Gray Ghost: The Life of Col. John Singelton Mosby, by James A. Ramage. Mosby whose raiders harassed Union rear columns and supply trains in the Shenandoah Valley, never hesitated to employ stealth, terror, and pillage against an equally resolute foe. Mosby never had more than 400 irregulars under his command, yet his raids occupied an enemy force many times that number. (428 pages, 9.25 x 6.25, Hardcover)
Thought of by many contemporaries as the best division commander in Lee's Army, Major General Robert E. Rodes by Darrell Collins breathes life into the largely overlooked combat officer. From his days at the Virginia Military Institute to his demise at Third Winchester, Collins Gives us new details about Rhodes, the man, and the general. 6x9 504 pp.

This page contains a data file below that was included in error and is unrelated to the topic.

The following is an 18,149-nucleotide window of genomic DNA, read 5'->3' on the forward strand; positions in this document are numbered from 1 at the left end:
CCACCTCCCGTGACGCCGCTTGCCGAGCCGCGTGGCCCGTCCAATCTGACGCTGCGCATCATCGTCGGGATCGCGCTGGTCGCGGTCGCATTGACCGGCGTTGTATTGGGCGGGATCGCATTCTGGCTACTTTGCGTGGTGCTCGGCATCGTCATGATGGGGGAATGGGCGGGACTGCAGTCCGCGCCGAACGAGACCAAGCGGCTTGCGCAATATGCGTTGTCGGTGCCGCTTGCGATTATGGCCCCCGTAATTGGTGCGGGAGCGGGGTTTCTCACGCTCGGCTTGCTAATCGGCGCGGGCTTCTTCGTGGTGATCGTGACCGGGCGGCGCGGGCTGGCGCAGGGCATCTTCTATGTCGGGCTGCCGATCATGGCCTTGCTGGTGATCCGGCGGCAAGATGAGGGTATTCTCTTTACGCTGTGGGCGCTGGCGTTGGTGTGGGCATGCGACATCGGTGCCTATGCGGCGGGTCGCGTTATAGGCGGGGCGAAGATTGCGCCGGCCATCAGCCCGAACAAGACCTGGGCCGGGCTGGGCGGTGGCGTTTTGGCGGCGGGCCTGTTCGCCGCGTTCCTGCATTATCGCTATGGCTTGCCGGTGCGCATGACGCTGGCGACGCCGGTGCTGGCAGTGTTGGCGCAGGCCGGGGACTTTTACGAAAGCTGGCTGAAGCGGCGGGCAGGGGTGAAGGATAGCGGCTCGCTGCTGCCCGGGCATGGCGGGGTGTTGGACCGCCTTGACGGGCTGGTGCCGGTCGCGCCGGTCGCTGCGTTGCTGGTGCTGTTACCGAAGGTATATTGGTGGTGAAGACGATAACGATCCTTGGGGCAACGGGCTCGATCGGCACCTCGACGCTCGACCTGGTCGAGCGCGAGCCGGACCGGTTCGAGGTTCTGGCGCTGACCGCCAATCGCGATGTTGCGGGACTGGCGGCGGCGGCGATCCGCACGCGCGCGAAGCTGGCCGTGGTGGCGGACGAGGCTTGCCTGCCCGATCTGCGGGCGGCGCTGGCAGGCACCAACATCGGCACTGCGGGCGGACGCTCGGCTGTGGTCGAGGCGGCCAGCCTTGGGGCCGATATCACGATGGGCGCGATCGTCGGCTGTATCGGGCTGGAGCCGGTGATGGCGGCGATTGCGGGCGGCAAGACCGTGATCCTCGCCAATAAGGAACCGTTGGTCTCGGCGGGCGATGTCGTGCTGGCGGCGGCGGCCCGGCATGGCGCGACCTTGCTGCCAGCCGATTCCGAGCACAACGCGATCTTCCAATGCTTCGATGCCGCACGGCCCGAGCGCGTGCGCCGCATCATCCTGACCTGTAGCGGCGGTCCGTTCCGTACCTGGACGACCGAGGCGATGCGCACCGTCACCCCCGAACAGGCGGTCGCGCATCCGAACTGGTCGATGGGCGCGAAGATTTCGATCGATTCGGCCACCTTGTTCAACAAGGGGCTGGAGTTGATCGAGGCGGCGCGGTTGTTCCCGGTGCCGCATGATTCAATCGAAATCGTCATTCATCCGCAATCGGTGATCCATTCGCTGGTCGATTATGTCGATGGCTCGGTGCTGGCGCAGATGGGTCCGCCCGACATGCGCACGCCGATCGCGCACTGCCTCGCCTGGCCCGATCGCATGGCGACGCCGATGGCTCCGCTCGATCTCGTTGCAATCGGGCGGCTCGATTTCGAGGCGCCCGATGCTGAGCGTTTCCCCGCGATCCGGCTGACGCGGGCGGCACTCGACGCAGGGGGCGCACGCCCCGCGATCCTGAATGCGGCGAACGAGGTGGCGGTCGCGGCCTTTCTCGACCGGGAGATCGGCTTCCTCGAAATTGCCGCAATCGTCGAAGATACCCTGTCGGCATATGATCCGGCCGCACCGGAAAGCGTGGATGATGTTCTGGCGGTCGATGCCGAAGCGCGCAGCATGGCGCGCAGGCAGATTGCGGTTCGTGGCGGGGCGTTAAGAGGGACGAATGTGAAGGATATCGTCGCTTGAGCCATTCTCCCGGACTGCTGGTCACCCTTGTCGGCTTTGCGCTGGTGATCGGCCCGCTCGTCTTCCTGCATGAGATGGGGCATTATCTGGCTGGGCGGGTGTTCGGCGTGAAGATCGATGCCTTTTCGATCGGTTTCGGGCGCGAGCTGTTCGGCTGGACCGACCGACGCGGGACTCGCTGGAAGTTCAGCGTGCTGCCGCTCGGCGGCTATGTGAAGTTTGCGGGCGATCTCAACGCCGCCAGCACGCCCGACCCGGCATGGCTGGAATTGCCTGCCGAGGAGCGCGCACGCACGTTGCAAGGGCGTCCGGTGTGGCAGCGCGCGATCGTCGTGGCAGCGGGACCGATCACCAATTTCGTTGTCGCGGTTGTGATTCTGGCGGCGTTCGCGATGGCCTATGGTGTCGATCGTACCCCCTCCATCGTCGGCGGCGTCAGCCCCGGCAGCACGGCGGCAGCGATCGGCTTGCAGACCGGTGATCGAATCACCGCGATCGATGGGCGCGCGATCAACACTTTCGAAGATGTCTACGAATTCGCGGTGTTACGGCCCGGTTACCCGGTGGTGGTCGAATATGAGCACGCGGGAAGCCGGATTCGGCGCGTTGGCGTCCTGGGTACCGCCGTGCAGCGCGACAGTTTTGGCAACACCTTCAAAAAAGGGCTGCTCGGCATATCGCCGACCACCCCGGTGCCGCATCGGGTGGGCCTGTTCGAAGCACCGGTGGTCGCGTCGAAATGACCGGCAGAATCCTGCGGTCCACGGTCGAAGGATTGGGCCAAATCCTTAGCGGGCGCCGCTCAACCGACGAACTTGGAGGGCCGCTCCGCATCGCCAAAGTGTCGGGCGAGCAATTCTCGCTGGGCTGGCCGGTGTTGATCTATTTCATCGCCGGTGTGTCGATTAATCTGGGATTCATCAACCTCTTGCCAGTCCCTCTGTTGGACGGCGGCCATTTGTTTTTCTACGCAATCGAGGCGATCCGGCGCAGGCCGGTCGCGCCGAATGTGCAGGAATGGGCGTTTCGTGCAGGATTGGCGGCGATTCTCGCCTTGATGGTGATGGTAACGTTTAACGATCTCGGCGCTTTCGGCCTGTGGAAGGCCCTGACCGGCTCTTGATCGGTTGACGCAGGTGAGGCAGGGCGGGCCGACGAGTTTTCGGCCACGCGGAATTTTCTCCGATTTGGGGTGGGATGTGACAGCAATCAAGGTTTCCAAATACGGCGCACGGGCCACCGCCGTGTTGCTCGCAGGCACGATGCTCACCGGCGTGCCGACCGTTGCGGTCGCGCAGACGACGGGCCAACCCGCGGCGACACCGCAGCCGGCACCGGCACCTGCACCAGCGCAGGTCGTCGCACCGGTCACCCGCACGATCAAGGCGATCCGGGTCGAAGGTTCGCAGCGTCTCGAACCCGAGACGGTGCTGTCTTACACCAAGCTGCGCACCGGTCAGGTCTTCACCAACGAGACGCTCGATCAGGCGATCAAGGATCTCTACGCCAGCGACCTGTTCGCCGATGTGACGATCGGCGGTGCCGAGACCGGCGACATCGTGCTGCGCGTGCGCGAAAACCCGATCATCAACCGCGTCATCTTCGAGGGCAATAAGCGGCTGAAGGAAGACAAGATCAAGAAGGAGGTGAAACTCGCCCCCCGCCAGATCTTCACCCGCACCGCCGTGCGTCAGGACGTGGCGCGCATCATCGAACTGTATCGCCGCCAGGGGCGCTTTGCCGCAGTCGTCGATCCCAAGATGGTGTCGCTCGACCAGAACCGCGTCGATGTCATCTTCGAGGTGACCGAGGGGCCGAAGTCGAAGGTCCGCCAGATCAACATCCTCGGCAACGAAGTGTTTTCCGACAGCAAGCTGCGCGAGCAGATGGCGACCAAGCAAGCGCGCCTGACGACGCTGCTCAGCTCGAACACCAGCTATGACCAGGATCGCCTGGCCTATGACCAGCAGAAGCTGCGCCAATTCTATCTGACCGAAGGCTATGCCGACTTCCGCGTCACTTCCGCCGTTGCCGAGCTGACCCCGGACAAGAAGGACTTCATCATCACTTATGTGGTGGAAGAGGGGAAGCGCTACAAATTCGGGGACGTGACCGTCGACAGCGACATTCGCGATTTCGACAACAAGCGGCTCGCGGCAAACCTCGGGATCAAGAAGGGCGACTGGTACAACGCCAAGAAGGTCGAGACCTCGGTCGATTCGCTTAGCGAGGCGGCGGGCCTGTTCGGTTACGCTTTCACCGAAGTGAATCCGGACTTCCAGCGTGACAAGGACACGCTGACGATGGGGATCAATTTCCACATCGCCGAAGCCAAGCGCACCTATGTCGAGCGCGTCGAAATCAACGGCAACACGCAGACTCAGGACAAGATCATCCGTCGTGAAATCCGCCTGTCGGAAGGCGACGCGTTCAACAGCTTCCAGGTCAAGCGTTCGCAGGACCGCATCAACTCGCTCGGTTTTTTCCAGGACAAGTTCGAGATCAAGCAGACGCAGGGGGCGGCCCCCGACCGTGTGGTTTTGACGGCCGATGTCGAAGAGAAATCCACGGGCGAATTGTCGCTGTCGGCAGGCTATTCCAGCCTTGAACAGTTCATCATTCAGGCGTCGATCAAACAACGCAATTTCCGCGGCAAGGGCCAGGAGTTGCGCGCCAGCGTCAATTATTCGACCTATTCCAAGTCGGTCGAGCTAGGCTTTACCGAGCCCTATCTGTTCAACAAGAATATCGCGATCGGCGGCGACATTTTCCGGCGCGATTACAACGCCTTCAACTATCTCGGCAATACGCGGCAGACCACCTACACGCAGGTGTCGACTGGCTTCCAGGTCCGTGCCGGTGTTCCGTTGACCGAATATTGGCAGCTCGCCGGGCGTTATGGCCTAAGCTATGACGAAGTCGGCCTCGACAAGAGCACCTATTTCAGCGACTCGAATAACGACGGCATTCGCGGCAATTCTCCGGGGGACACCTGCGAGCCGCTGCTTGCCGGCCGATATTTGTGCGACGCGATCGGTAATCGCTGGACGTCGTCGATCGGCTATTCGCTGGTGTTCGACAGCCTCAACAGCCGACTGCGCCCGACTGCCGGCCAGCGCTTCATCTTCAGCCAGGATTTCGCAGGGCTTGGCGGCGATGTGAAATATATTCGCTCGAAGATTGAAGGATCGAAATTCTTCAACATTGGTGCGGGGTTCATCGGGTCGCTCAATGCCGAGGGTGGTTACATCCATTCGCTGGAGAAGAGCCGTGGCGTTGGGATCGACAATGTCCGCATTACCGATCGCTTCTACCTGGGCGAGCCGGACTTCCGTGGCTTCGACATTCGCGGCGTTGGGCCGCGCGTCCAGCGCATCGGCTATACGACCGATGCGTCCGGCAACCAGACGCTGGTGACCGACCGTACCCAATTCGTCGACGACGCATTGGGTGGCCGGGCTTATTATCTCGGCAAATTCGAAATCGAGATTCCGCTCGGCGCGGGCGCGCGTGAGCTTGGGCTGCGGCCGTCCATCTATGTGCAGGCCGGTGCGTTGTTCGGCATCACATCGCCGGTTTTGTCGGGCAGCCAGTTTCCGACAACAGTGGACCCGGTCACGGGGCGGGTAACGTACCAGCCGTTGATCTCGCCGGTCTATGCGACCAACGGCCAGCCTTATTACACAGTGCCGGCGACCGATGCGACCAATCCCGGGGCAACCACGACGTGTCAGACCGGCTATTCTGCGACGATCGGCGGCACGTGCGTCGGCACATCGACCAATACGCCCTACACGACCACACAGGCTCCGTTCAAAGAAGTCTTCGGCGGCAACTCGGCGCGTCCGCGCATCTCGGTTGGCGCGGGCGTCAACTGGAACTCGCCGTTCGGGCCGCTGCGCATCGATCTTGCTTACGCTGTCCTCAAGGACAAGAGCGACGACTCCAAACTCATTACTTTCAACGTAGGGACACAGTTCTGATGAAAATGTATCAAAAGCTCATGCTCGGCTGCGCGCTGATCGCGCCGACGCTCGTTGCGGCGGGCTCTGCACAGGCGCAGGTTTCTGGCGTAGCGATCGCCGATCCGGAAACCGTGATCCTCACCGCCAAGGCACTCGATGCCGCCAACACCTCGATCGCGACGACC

Cavalryman of the Lost Cause: A Biography of J. E. B. Stuart, by Jeffry D. Wert. Integrates comprehensive archival and printed sources to describe a man shaped by a zest for life, religious faith and devotion to duty. The initial dominance of Confederate cavalry in the east during the Civil War was a product of Stuart's skills as leader and organizer, trainer and tactician. Above all he was a master at reconnaissance and screening. Wert's biography goes far in restoring Stuart's claim to be the greatest cavalry officer ever foaled in America.